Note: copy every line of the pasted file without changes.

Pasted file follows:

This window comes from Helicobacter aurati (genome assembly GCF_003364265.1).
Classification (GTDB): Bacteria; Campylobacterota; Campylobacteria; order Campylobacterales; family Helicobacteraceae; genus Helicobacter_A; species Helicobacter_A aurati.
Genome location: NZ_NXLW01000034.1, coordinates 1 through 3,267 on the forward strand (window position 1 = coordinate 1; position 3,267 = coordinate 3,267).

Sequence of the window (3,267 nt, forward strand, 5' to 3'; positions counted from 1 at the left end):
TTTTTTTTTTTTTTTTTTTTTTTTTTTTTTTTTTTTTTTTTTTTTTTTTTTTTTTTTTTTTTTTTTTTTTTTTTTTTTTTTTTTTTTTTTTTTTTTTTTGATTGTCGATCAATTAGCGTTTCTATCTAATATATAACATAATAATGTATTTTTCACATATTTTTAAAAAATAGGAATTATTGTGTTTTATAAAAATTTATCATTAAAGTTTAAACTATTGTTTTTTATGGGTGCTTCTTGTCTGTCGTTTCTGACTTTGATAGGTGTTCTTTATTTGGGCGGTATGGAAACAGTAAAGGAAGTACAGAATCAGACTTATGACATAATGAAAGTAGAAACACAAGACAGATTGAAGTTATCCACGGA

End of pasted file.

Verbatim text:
This window comes from Helicobacter aurati (genome assembly GCF_003364265.1).
Classification (GTDB): Bacteria; Campylobacterota; Campylobacteria; order Campylobacterales; family Helicobacteraceae; genus Helicobacter_A; species Helicobacter_A aurati.
Genome location: NZ_NXLW01000034.1, coordinates 1 through 3,267 on the forward strand (window position 1 = coordinate 1; position 3,267 = coordinate 3,267).

Sequence of the window (3,267 nt, forward strand, 5' to 3'; positions counted from 1 at the left end):
TTTTTTTTTTTTTTTTTTTTTTTTTTTTTTTTTTTTTTTTTTTTTTTTTTTTTTTTTTTTTTTTTTTTTTTTTTTTTTTTTTTTTTTTTTTTTTTTTTTGATTGTCGATCAATTAGCGTTTCTATCTAATATATAACATAATAATGTATTTTTCACATATTTTTAAAAAATAGGAATTATTGTGTTTTATAAAAATTTATCATTAAAGTTTAAACTATTGTTTTTTATGGGTGCTTCTTGTCTGTCGTTTCTGACTTTGATAGGTGTTCTTTATTTGGGCGGTATGGAAACAGTAAAGGAAGTACAGAATCAGACTTATGACATAATGAAAGTAGAAACACAAGACAGATTGAAGTTATCCACGGA